You have got quite a nerve, Dame Janet!
Genital herpes and warts
Dr Olwen Williams concludes our sexual health series by advising on two of the most common STIs
Genital herpes is the commonest cause of genital ulceration in the UK. The causative virus is herpes simplex type 1 and 2. Interestingly, the prevalence of genital herpes caused by type 1 herpes simplex virus (HSV) commonly associated with the common cold sore has increased. Genitourinary medicine clinics have reported up to 60 per cent of primary or first episode genital herpes being due to HSV 1.
This reflects the decreasing exposure of individuals to the virus as children with improved socio-economic circumstances, subsequent lack of protective antibodies and possibly an increase in individuals having oro-genital contact. Sexual transmission, particularly through oral sex, is becoming an important source.
Attacks are characterised by a prodrome. The individual may experience a tingling sensation in the skin prior to the appearance of vesicles containing clear serum. The vesicles quickly rupture leaving painful, shallow well-defined ulcers, which may coalesce. A vaginal or urethral discharge may occur.
During this period of ulceration, women complain of external dysuria and vulval pain, vulval swelling and inguinal lymphadenopathy. Men are less likely to have dysuria, unless the lesions are on the prepuce or glans. Flu-like symptoms are common during this period.
During the first 72 hours these ulcers excrete herpes simplex virons and this is the optimum time to instigate antiviral medication. The ulcers will crust over and heal without scarring. The primary attack or 'first episode' may last up to three weeks. Recurrences tend to be milder, of shorter duration and with minimal systemic symptoms.
Urinary retention arising from a transient autonomic neuropathy is a recognised complication.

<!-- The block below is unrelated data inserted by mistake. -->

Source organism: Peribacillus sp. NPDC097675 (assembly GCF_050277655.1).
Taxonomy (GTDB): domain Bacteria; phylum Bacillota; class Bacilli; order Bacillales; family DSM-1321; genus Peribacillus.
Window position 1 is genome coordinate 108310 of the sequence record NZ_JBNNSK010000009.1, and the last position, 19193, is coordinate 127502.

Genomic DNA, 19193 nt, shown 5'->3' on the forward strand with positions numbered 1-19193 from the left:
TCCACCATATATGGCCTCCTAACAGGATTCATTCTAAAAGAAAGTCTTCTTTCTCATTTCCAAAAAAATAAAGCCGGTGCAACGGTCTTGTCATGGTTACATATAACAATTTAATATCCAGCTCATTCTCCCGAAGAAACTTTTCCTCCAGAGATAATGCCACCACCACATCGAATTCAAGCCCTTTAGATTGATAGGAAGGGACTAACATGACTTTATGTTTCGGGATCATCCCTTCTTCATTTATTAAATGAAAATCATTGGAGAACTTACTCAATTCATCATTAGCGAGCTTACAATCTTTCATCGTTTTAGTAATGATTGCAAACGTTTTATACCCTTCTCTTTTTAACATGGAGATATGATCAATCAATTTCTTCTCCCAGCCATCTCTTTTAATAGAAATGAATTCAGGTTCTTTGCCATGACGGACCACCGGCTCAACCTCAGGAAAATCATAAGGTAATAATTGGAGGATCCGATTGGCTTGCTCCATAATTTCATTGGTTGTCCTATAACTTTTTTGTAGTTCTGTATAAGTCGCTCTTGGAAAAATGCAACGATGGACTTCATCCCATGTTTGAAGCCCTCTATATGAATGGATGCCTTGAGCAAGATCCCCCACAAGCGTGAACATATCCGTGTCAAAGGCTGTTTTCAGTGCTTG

Diagnosis by isolation of herpes simplex virus from the genital lesion is essential for prognosis, counselling and management of the condition. Swabs should be taken from the base of the ulcer and placed in viral transport medium, which needs to be then kept at 4C while transported to the laboratory.
Many practices will not routinely have viral transport medium in stock, so if feasible recommend the patient be seen at a genitourinary or sexual health clinic where testing facilities are available as soon as possible.
In the Friday-night scenario, one should advise the patient that it is preferable to treat 'blind' early than delay therapy until swabbing is available.
Therapy is only effective in the early stages of an attack and delaying it may cause the patient undue suffering. This must be explained to the patient who should be advised that a definitive diagnosis cannot be obtained until the patient re-presents with a recurrence and has viral swabs done.
The current serological tests, which detect HSV antibodies, are not type-specific but newer EIA-type specific tests are becoming available. These have no place in the diagnosis of primary genital herpes as it takes eight to 12 weeks to develop a type-specific immune response.
Clinical use of these tests has not been fully assessed. They may be helpful in recurrent genital ulceration of unknown cause, evaluating genital herpes during pregnancy, or investigating asymptomatic partners of patients with genital herpes. Screening for HSV antibodies does not appear to have any place in the antenatal or genitourinary medicine setting.
Consideration should be given to other causes of genital ulceration, especially as syphilis is re-emerging in the UK. Syphilis, chancroid, lymphogranuloma venerium are the other sexually acquired ulcerative diseases, with Bechets, aphthous ulcers, trauma and bacterial infection being the other common causes. Pain tends to be the distinguishing factor that sets herpes apart from the others.
Management of a first episode should focus on early instigation of oral antiviral therapy. Topical therapy has no place in genital herpes therapy. Valaciclovir 500mg twice daily and famciclovir 250mg three times daily, both pro-drugs of acicolvir, allow for less frequent daily dosing as opposed to five times daily dosing of aciclovir for five days.